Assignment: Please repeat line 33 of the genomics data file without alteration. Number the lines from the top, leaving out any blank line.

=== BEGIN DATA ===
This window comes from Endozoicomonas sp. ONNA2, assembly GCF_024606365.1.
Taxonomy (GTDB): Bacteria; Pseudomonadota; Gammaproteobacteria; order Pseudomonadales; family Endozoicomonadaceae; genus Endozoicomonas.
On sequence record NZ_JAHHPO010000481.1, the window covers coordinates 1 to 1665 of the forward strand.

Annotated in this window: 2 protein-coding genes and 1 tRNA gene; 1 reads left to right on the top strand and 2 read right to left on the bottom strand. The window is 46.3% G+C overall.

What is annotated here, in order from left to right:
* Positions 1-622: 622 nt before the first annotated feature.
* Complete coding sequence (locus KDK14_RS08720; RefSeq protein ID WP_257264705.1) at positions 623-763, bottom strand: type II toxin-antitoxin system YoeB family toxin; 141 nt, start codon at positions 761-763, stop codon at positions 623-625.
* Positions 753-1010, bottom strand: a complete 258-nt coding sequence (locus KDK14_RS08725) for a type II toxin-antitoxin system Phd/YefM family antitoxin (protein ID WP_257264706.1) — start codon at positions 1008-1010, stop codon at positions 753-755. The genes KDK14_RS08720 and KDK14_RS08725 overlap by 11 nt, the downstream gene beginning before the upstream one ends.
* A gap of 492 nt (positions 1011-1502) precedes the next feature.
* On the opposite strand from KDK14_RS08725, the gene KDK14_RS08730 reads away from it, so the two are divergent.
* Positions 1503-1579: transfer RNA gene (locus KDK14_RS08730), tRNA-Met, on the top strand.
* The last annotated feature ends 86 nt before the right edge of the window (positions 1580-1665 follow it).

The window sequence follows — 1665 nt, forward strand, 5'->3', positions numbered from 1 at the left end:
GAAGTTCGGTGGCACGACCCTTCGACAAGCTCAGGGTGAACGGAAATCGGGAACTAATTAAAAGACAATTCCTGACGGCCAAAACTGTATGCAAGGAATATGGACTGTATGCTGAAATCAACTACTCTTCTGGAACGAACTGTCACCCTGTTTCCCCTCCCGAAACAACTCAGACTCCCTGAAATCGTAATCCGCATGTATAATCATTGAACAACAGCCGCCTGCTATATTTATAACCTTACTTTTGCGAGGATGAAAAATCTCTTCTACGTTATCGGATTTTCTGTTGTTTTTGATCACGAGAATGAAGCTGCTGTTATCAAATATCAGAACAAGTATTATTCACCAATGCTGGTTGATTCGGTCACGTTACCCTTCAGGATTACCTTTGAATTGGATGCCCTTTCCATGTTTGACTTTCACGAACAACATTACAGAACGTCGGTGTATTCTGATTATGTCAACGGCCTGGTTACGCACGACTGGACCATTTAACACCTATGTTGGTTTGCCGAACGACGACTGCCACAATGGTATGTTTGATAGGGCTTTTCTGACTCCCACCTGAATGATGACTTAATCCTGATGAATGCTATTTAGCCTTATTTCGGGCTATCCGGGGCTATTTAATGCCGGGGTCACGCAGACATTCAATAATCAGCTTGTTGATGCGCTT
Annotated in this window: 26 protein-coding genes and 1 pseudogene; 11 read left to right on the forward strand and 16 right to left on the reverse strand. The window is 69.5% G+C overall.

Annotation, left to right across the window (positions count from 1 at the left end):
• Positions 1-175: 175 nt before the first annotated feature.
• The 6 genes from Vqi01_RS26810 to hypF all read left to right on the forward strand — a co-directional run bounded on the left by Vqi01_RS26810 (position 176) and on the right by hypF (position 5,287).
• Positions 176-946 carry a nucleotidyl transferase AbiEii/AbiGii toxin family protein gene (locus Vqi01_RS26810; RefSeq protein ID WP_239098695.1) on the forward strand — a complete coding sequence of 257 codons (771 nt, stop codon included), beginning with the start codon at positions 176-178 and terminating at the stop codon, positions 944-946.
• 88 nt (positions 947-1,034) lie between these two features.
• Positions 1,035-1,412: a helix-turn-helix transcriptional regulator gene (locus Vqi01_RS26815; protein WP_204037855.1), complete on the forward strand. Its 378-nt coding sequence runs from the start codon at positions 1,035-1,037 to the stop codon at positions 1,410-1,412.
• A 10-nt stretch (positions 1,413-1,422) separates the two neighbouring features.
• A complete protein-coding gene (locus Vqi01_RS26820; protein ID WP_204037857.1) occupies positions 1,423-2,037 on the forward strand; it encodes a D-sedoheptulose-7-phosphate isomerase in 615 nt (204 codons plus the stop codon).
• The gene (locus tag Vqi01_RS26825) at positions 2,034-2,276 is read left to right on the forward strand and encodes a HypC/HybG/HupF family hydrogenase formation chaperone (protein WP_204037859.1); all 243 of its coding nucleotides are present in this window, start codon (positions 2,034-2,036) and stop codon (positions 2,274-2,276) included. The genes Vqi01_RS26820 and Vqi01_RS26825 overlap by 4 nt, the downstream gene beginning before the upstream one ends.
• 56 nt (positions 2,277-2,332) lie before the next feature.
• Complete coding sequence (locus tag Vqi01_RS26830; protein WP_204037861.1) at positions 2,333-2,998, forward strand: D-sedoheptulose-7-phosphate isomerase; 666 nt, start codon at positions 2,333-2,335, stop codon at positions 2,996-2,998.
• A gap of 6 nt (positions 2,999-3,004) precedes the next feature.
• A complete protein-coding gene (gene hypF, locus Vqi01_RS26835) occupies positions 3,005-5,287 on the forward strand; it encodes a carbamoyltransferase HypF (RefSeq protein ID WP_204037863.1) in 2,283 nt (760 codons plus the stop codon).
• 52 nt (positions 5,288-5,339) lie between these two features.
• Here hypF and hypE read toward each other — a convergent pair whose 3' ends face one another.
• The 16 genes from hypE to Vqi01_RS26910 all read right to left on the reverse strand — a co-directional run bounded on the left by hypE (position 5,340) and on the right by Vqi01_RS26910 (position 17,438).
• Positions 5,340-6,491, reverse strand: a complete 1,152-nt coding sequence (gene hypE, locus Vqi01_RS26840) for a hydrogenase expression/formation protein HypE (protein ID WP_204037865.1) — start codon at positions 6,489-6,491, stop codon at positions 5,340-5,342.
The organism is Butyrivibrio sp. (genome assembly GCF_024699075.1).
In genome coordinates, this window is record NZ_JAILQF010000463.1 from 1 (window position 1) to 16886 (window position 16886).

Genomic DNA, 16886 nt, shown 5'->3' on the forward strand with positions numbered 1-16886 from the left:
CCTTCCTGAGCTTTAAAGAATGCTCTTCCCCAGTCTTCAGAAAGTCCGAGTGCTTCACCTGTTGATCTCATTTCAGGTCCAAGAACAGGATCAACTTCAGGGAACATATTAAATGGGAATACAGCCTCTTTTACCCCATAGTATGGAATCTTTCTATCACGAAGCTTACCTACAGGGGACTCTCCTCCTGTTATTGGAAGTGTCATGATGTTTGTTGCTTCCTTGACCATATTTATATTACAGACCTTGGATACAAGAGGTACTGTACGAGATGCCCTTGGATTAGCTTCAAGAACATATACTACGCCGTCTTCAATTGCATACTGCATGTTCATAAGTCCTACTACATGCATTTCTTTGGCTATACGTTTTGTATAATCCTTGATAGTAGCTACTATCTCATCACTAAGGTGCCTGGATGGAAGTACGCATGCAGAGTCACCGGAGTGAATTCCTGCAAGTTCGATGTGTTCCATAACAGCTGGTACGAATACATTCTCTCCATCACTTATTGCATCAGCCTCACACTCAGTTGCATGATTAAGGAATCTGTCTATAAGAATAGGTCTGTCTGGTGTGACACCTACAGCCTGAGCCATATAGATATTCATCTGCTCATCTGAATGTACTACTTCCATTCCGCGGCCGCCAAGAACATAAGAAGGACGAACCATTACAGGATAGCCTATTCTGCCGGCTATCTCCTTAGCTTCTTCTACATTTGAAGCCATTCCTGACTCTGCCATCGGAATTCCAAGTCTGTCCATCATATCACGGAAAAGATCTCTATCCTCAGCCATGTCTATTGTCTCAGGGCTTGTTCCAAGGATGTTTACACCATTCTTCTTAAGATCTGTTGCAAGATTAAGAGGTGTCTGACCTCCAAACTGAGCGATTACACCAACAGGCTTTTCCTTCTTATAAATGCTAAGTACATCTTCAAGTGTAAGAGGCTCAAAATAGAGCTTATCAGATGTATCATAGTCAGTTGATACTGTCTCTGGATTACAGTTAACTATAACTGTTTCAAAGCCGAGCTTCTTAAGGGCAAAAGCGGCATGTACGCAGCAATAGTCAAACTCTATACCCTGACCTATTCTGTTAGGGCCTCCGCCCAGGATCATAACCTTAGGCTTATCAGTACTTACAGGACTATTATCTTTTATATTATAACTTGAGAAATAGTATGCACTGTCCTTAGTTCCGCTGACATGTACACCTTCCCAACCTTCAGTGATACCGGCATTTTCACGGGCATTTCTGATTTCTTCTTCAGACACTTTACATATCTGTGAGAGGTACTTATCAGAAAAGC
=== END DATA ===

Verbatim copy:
The organism is Butyrivibrio sp. (genome assembly GCF_024699075.1).